Our friends, Will and Tara, turned us on to this little bistro and the food was very, very good.
They offer small plates which are appetizer size and large plates with entree portions. Duck, Elk, Wagyu Beef, and Scottish Salmon are examples of their eclectic fare. We ordered a couple each, then shared. They were all delicious.
If you find yourself in the Jensen Beach area you really should try this restaurant. You will never forget it.

Another one of our favorites is the Pelican Cafe. It's a funky little place right on the water that's a short walk from our marina. Outdoor seating allows us to bring Radar along. They are very dog friendly and there's always treats and water brought to the table for the pups. The sunset usually brings a nice summer's evening breeze off the St Lucie river. That, a cold beverage, a good burger, and your pup... could it get any better?

Then there's Mrs Peter's Smokehouse . The best smoke fish we have ever tasted! You can't sit down to eat but go in and they will give you samples of everything. You will leave with some.
Our favorites are the Smoked Wahoo Dip and Spicey Smoked Salmon Strips.
Good Stuff!

Damn!  I've made myself hungry.



Thursday, September 24, 2009

Update: Dalai Lama's gift to Memphis

It seems we were wrong about our fellow Memphians. The house was packed to hear His Holiness speak.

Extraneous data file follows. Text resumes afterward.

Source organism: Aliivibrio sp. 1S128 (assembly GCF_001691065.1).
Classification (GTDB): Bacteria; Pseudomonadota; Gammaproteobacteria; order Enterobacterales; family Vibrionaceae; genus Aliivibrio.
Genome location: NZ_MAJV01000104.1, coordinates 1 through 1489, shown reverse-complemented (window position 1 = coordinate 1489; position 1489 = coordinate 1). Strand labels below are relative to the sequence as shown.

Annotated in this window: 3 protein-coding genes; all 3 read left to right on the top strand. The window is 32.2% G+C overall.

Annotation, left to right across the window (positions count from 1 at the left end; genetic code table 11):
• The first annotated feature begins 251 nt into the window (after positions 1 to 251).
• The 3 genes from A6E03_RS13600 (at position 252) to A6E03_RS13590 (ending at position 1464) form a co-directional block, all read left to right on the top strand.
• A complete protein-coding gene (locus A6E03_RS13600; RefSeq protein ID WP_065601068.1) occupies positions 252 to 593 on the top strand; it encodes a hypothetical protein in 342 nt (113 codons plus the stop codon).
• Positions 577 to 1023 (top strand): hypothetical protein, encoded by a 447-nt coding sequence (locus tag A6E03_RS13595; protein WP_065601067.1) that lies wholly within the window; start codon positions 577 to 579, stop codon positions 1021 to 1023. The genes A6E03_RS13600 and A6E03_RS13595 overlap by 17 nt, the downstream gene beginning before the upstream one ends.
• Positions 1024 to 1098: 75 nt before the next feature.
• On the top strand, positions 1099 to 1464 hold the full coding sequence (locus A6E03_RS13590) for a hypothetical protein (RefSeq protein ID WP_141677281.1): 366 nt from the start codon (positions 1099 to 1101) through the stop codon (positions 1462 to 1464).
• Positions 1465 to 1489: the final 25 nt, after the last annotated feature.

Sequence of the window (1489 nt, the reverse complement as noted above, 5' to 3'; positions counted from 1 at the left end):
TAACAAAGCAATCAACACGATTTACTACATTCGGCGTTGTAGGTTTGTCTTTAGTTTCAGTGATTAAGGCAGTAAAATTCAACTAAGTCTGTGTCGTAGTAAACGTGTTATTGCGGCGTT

Clipped from The Commercial Appeal:
People skipped work, traveled long distances and one couple even cut their honeymoon short to sit in the presence of the Dalai Lama.
"It's a once-in-a-lifetime experience," said Jackie McNamara of East Memphis.
Sitting in the nosebleed section of the packed 2,100-seat auditorium, the criminal investigator took a day off to hear the author and spiritual figure.
"If any city in the U.S. needs healing, it's Memphis," she said.
The Dalai Lama accepted the 2009 International Freedom Award from the National Civil Rights Museum on Wednesday, showing his appreciation by donating his $50,000 honorarium to the museum.

The Dalai Lama blesses the spot where Dr. Martin Luther King was assassinated.

A good day for Memphis.



Monday, September 7, 2009

Good day for fishin'

A good day indeed...
Got up with the sun and was catching bait at first light.
The day was perfect. A bit cloudy, which prevented the sun from baking us and just enough breeze to keep us cool; still winds were light enough to allow the ocean to remain calm with just a nice easy swell to remind you that you're in the ocean... not a lake.
The Albury Bros 23 did well in the ocean as we ran it out St Lucie inlet to our designated spot which was about 10 miles away. Sweet boat! 
The action started quickly and, with Will's guidance, I landed the first fish, a nice Mutton Snapper, good eats. Then followed that up with a good sized Trigger Fish.... also good eats.

My philosophy is, catch what you can eat, then quit. But Will had yet to catch a fish so we kept dropping bait.